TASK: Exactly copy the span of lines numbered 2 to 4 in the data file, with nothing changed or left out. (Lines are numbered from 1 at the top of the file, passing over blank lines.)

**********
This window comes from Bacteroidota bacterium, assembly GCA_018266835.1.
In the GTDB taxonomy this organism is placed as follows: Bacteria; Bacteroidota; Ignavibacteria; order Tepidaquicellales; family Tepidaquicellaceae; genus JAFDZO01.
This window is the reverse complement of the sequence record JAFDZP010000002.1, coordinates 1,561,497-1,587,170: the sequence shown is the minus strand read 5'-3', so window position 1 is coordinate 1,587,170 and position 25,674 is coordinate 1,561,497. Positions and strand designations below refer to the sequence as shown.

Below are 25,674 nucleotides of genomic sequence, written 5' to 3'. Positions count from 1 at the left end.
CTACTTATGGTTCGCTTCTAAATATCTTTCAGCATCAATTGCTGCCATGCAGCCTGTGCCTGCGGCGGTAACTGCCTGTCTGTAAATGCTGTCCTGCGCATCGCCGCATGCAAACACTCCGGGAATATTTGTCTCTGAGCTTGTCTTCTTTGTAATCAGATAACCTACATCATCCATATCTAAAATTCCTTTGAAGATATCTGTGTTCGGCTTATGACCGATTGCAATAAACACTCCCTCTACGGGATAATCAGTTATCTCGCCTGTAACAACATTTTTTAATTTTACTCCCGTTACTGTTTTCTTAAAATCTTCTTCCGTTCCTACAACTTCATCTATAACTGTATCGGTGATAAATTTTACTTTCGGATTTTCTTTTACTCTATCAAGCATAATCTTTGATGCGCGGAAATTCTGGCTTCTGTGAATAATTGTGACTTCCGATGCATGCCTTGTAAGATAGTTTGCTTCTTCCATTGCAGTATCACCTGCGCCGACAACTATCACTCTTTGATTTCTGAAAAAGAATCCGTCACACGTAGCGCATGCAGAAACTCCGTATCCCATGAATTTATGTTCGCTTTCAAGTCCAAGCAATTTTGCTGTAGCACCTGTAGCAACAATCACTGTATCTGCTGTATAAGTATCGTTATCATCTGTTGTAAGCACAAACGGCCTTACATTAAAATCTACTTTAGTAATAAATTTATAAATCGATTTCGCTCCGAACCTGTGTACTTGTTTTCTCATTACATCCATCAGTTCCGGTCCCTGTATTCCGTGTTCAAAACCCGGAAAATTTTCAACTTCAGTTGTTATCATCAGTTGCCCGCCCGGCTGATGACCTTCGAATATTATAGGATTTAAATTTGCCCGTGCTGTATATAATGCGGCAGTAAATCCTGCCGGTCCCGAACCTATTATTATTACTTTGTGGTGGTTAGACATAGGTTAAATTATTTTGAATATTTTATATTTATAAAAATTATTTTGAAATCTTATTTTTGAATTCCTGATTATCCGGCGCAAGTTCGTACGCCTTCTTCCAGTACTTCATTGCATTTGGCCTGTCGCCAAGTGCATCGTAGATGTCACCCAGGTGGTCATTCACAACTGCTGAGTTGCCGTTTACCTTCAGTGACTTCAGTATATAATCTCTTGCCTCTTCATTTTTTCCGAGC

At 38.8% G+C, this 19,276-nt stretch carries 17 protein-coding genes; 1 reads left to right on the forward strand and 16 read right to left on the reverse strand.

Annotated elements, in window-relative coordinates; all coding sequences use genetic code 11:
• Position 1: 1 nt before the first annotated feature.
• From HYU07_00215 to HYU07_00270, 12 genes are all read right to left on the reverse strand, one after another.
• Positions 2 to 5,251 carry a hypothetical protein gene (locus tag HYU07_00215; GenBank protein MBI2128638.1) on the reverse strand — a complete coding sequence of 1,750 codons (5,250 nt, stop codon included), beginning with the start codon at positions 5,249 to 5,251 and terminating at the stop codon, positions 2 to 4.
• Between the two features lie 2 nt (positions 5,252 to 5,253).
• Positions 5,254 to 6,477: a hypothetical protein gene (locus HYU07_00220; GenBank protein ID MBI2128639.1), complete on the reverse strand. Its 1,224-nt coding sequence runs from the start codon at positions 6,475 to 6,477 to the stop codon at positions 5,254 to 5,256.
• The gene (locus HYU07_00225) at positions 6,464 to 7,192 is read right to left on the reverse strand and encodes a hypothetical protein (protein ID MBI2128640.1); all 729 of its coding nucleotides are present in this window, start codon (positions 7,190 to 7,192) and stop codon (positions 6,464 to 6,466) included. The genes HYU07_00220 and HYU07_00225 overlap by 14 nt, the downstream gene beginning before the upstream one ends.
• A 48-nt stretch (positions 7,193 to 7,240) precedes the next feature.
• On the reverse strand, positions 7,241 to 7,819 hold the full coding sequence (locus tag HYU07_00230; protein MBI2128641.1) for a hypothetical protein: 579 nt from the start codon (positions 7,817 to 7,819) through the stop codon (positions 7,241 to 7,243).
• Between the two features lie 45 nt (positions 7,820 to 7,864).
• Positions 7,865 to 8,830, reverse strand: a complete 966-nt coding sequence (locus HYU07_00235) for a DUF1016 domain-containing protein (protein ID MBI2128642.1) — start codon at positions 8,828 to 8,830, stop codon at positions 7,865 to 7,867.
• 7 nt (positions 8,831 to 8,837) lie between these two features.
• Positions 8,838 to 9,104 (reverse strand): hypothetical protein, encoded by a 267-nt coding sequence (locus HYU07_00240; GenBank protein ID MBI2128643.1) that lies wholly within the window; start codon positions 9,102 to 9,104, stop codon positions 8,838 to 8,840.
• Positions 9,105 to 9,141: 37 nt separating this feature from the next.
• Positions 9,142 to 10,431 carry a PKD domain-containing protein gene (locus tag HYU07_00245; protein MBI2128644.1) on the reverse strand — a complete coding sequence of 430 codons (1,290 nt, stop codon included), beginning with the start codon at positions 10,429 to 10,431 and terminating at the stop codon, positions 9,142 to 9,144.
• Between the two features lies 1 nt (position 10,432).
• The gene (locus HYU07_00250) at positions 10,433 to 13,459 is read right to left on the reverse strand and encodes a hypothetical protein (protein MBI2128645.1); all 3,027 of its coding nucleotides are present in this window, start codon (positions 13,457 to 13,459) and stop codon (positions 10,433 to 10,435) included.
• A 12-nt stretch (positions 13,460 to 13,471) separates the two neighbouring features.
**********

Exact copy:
In the GTDB taxonomy this organism is placed as follows: Bacteria; Bacteroidota; Ignavibacteria; order Tepidaquicellales; family Tepidaquicellaceae; genus JAFDZO01.
This window is the reverse complement of the sequence record JAFDZP010000002.1, coordinates 1,561,497-1,587,170: the sequence shown is the minus strand read 5'-3', so window position 1 is coordinate 1,587,170 and position 25,674 is coordinate 1,561,497. Positions and strand designations below refer to the sequence as shown.

Below are 25,674 nucleotides of genomic sequence, written 5' to 3'. Positions count from 1 at the left end.